Despite waiting nearly 20 minutes from ordering, the chicken was not freshly cooked. Luke warm at best, and several pieces were dry inside, and undesirable. My wife’s chicken breast was reasonably hot, so she was happy with it. The flavor was okay, but again, unremarkable considering the experience you endure to get to it. The gravy was excellent home-style. The green beens tasted right out of the can with some ham thrown in; they were very firm and almost undercooked. Odd, considering there were nearly a hundred people eating when we arrived, and they had been open for several hours.
The cinnamon rolls were Stroud’s regular feature – a bicuit-like soft white bread with a cinnamon and sugar glaze. Tasty.
All in all, I can’t recommend Stroud’s to anyone, unless what you’re looking for is an hour-long wait in a dangerously cramped room to pay almost twice what your dinner is worth. It’s truly not much better than what you’d expect from a CrackerBarrel-type restaurant, and certainly not worth $14 a head for a three-piece chicken dinner and soft drink. The portions are generous, but an over-sized serving of average tasting and low-product cost food isn’t worth the uncomfortable wait coupled with an extra $5 per person charge over what other equally tasty chicken dinners are selling for in the Kansas City area.
Somehow Strouds has gotten a name as the place to eat chicken in Kansas City, and for the life of me I can’t figure out why. There have been numerous restaurants serving better dinners for less, and with a more enjoyable atmosphere, particularly in the wating area. I love country-style restaurants, and log cabins are a favorite, but the charm of the structure doesn’t make up for the fact that Strouds seems to know they’ve cornered a market, and don’t have to try anymore.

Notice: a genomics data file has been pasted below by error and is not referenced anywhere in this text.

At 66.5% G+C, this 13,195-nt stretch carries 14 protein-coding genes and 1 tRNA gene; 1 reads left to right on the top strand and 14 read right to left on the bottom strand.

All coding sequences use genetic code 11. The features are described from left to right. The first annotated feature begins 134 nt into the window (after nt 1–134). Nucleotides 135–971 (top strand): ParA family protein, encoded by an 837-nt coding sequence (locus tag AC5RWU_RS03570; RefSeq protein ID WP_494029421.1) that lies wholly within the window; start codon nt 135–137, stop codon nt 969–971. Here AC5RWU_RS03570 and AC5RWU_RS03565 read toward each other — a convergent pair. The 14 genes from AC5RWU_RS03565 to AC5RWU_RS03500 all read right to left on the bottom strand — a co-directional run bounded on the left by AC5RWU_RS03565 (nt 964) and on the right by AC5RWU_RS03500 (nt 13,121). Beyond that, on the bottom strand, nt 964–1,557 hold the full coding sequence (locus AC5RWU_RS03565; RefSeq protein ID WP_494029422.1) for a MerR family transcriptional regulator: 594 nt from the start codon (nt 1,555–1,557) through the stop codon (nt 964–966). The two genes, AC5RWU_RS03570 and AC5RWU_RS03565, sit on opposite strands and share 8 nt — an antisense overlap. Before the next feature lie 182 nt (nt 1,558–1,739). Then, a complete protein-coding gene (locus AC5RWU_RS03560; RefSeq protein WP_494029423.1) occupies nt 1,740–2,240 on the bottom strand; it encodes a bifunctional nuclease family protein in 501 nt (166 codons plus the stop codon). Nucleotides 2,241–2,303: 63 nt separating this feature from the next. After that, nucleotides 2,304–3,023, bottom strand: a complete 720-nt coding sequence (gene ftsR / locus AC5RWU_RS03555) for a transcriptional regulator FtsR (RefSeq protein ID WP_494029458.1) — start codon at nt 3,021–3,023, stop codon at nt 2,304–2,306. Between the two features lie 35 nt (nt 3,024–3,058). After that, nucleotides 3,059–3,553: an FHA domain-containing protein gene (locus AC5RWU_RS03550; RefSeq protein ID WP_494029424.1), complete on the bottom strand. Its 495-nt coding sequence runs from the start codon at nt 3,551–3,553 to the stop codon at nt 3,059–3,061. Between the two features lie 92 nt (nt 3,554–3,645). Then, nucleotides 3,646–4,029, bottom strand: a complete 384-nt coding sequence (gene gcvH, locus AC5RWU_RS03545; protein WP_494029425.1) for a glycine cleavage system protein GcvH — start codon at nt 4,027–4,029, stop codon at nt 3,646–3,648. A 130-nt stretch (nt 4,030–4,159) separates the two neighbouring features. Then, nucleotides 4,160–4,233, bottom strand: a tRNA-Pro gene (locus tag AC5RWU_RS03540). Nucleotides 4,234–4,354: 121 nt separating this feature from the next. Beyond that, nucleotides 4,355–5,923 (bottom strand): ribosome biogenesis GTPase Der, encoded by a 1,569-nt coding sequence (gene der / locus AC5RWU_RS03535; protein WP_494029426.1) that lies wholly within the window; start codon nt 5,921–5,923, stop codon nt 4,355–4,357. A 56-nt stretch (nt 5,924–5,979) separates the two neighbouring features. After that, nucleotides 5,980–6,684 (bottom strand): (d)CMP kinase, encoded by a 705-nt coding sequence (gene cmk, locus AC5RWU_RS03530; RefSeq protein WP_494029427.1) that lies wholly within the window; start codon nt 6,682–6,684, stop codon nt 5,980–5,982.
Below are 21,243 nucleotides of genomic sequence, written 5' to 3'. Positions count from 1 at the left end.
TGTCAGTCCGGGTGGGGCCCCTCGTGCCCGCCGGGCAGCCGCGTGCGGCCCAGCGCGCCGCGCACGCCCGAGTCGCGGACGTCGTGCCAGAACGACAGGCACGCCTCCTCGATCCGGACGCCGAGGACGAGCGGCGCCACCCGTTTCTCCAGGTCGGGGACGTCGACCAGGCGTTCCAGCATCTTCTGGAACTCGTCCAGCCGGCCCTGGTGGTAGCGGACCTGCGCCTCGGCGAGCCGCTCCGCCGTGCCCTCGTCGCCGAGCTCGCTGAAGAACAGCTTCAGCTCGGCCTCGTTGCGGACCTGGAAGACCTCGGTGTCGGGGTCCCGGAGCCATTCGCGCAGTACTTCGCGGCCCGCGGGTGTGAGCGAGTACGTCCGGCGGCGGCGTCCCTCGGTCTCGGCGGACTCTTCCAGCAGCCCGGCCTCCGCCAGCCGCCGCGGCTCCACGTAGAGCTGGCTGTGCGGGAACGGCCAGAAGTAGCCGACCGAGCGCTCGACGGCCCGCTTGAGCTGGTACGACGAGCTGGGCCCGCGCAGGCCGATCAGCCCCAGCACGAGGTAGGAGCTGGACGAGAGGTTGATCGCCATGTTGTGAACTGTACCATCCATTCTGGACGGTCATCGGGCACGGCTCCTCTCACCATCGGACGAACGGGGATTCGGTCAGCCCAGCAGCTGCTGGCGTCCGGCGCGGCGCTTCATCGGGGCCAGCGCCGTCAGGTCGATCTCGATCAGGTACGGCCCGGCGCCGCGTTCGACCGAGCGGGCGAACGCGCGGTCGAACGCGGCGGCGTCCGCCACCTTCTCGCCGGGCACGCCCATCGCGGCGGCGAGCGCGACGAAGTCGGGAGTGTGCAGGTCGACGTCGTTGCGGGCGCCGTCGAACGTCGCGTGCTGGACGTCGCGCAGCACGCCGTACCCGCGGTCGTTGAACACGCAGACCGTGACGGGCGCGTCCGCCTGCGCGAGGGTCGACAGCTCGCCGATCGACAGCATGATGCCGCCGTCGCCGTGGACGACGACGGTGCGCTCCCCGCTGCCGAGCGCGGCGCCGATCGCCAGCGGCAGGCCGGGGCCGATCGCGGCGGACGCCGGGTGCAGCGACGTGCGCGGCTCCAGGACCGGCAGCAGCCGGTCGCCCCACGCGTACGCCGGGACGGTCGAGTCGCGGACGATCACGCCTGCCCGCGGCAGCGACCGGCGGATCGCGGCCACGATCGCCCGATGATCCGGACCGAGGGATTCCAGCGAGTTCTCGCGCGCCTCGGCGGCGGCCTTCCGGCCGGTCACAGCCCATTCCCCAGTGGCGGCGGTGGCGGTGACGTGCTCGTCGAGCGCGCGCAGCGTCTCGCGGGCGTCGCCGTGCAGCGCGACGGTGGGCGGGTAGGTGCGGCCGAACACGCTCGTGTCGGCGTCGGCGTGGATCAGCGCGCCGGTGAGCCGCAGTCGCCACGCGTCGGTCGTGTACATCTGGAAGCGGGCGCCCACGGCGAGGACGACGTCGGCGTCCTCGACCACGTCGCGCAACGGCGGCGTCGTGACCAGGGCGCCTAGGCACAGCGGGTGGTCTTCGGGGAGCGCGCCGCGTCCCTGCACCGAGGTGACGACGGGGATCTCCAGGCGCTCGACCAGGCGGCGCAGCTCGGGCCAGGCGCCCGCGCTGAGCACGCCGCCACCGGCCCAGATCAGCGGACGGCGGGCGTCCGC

Why are there fewer KC-based chicken places? Easy — restaurant owners want people to pay a minimum of $12 a seat to eat, even though a half-chicken dinner as served at Strouds barely has a $4 product cost. That’s a lot of profit to expect. Considering you can get a lot more chicken at a fast-food place (or god-forbid, cook it yourself) for the money, people probably stop going to sit-down restaurants and dropping $60 and $70 to eat what you can get from KFC and Popeye’s for $18-$22.
Stephen Rushmore Jr.
New reader here, and a chicken-eatin’ fanatic.
Stroud’s South was okay, but I frankly never thought the food was worth the wait. I got in quick once at Saturday lunch after turning away half a dozen times after standing too long in line nut-to-butt with heavy drinkers. There were dead flies on the table and in the window, and once the hung-over waitress saw we weren’t buying drinks at 11:30 a.m., she abandoned us for customers that would run up a bigger bill to base a tip on.
Recently closed, the Machine Shed restaurant had what I thought was the best fried chicken in KC area. 4 pieces, out of this world mashed potatoes and gravy, a couple different types of bread, and all the cottage cheese and slaw you could eat. We used to substitute cooked apples for the slaw, and it was like pie filling — who needs dessert? Sadly, they told me once their marketing scheme was to only locate along I-35. I couldn’t figure out why — having been a truck driver, I know their delivery vehicles could have made a couple turns to get them over into a more country-meal focused area than S. Johnson County, KS. I’ll have to try them further up north to see if it’s a chain sensation, or if they only got it right in the Olathe location.